Darkest Hour movie review: Gary Oldman's performance as Winston Churchill is undeniably entertaining
If you liked John Lithgow as Winston Churchill in The Crown, prepare yourselves for a more entertaining version of the man played by Gary Oldman in Darkest Hour. Consider the ‘Bring me EVERYONE’ line from Leon – Oldman as Churchill gives you that kind of intensity for two hours here. The film itself is fairly well made under the tutelage of bombastic English period drama expert Joe Wright.
Darkest Hour is the third film from 2017 about Operation Dynamo after Dunkirk and Their Finest. While the Nolan film put us inside the fire and fury in fighter jets and boats, Joe Wright’s film takes us through the fire and fury of the politics behind the scenes.
Wright makes the setup immediately clear – Hitler has devoured most of Europe has targeted England next. Within the country there is turmoil as the Prime Minister has been booted out and the Foreign Secretary Halifax (Stephen Dillane) is increasingly dismayed at the prospect of the UK surrendering to Hitler. Churchill is made the PM and he hits the ground running – tasked with drafting a plan to thwart Nazi forces and also come up with a strategy to solve the Dunkirk situation, apart from providing hope to his countrymen through his writing. Things become even more messy as Halifax begins to support the idea of surrender to avoid war, while Churchill believes in the opposite.
Churchill’s secretary (played by Lilly James) becomes the primer and the audience’s eyes to the man as he fidgets and mumbles his way through scene after scene of tension. Wright does exceedingly well in showcasing bureaucracy and internal politics as Halifax essentially becomes the villain of the film, undermining every step of progress that Churchill makes. This is also a visually interesting film, offering almost painterly point of view shots and stylish transition scenes that feel fresh in familiar biopic plot trappings. By now we’re desensitized to costume and World War 2 imagery with the hundreds of films we’ve seen, so it’s a testament to Wright’s filmmaking proficiency that he manages to being something visually unique to the table.
But the best visual effect of the film is Oldman of course. Here’s the thing about his performance – it is undeniably entertaining, but it often walks the tightrope between influential and cartoonish. Every speech of his is delivered with over the top rousing spectacle, but one can’t help notice the extra effort put into landing the punch – the facial quivering, the chair grabbing, the spluttering, the swooping camera angles that contort his body into an otherworldly creature in a suit. Maybe it’s because the Churchill persona itself was cartoonish in nature, and it’s hard to expect restraint from a man who spoke like he has beads stuck in the back of his throat. Oldman’s presence is so overpowering that it leaves the supporting cast like Churchill’s secretary and his wife Clementine (Kristin Scott Thomas) in the dust. The great Ben Mendelsohn who plays King George VI is also chewed up and spat by Oldman’s histrionics in every scene they share.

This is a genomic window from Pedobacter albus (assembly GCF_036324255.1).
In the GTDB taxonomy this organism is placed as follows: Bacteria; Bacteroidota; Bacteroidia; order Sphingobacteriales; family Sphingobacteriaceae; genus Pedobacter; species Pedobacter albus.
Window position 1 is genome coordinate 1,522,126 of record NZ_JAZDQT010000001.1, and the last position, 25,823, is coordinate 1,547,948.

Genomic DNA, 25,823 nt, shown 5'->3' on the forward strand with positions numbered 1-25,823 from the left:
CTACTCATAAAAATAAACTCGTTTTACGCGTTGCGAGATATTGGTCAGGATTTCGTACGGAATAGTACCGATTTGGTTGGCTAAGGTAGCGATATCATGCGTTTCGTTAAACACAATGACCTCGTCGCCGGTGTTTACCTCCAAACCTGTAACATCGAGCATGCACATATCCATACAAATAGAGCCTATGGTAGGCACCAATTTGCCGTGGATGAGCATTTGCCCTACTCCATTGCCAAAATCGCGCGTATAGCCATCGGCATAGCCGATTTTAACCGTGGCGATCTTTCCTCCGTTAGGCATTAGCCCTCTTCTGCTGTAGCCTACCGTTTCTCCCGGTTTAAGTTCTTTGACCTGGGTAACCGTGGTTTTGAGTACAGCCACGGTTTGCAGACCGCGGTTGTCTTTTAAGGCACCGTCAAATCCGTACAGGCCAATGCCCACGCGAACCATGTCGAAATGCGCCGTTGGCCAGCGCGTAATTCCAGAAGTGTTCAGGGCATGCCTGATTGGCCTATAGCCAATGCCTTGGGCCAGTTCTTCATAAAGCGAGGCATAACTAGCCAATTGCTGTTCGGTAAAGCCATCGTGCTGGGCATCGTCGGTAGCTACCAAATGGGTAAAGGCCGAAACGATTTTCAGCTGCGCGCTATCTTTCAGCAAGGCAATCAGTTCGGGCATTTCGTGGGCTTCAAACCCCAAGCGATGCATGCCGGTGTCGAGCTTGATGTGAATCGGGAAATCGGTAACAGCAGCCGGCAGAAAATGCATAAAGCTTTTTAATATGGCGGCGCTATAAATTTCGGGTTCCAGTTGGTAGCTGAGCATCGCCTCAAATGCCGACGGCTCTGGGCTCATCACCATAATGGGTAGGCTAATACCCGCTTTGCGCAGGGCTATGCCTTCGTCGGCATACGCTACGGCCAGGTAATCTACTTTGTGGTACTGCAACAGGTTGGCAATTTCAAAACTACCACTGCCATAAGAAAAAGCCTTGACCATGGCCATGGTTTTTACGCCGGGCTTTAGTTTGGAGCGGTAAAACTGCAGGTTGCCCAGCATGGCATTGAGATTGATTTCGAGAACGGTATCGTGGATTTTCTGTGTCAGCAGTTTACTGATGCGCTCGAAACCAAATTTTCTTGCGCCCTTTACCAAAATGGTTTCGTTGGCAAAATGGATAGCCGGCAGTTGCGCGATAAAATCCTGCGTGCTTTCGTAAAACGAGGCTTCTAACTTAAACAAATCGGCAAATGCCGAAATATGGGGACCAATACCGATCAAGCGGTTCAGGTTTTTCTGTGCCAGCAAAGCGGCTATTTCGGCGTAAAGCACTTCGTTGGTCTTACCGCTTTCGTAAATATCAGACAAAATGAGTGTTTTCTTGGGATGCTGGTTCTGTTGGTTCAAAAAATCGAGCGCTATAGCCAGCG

But it’s easy to be swept away by the grandiloquence, and like many period films this is a crowd pleasing bit of cinema with just enough drama to find yourselves manipulated and entertained. It’s important, however, to not expect a truly authentic portrayal of Churchill because his morbidly racist persona is sanitized and turned into a war hero. Remember, he’s the same guy who said Indians are beastly people with a beastly religion, and he also bragged about shooting Sudanese ‘savages’ in their heads. Perhaps we’ll see that side of Churchill in cinemas one day, and Oldman, with his flair for playing lovable assholes will be even more perfect for the part.
Updated Date: Jan 20, 2018 10:00 AM